How to Coach to Culture: Tips for Cross-Culture Communication in Sport

Cross-culture communication is exactly what it sounds like: Being able to communicate in an honest, productive, healthy way with all the athletes on your team, regardless of their cultural, ethnic, or racial background, as well as gender, sexuality, or religion. Showing that you’re open and respectful of everyone’s backgrounds and beliefs can take some work on your part, but it can be extremely rewarding and can create a stronger team as a result.

Here, TrueSport Expert Nadia Kyba, MSW, President of Now What Facilitation, explains exactly how you as a coach can take simple steps to improve your cross-culture communication skills—and improve your team as a result.

“If you're a coach who is a heterosexual white man, you likely have a different set of beliefs, values, and worldviews than a Black athlete or gay athlete on your team,” Kyba says. Better communication begins with education. You can start by understanding what equity (versus equality) looks like on your team, dependent on things like economic backgrounds, religious practices, and cultural norms.

“If you have a worldview where you're just seeing things through your perspective and not engaging in other perspectives on the same topics, it can be hard to connect with people who are doing things differently,” Kyba says. That means you need to be asking questions, listening to your athletes, and paying attention when differences of opinion arise.

As a coach, it may be tempting to stick to your current communication style and rules. But if you educate yourself and make your team a more culturally inclusive place to be, you may be surprised at the number of new players you bring to the squad. “You may realize that your team has broader appeal when you’re willing to be more open, and that will make your team stronger and more successful as a result,” Kyba says.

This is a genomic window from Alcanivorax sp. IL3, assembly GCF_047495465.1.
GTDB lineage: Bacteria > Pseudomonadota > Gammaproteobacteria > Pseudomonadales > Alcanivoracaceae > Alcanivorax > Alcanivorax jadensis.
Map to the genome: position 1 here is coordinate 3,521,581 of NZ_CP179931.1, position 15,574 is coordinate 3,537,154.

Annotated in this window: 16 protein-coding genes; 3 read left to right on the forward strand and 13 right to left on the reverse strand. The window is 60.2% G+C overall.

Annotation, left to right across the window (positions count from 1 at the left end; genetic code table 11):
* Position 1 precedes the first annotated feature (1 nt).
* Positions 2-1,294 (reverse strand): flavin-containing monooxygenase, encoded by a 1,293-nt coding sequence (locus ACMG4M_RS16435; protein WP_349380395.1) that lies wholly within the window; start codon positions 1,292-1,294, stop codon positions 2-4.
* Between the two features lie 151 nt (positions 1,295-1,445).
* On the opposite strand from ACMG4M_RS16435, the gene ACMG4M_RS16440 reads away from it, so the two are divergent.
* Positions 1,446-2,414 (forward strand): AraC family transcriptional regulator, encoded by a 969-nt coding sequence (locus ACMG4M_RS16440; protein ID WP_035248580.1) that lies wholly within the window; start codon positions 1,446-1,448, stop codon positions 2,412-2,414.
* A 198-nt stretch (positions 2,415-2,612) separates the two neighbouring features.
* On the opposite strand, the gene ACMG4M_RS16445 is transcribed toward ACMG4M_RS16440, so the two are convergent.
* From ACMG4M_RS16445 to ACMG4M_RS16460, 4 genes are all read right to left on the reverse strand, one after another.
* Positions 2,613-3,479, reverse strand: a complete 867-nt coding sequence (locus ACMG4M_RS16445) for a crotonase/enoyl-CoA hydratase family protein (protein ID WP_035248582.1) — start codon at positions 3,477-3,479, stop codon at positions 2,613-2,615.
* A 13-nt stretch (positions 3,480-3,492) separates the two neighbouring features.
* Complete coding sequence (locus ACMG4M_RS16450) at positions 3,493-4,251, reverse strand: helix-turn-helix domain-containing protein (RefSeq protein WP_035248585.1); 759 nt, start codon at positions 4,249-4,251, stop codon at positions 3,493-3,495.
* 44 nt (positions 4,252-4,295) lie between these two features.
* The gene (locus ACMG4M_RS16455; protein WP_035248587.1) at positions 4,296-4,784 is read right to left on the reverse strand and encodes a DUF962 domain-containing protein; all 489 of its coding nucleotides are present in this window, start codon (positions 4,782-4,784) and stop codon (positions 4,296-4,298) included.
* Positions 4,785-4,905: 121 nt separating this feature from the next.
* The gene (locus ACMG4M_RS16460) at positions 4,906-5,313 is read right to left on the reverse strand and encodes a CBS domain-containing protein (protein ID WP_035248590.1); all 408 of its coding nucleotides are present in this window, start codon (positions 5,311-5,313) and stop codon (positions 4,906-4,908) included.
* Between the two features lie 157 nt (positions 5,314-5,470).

There are a few simple starting points you can use to normalize cultural differences in sport.

Offer many uniform options

Some athletes may have religious or cultural requirements for uniforms. You can normalize this by offering a wide range of uniform choices early in the season. Including options like a hijab in team colors, different head coverings that allow for different types of hair, and different lengths of shorts / sleeves on shirts allow athletes to choose what makes them feel comfortable.

For example, Kyba notes that on a volleyball team, the short shorts that are standard for athletes to wear may make some students opt out of playing because they’re so uncomfortable in that clothing. Offering a longer option may keep more athletes playing!

This is a great way to show athletes before the season even starts that you’re an open team. Even if you aren’t sure any athlete on the team will need a hijab or a different length of shorts, having them listed as an option shows that your team is welcoming to all.

Start with a land acknowledgement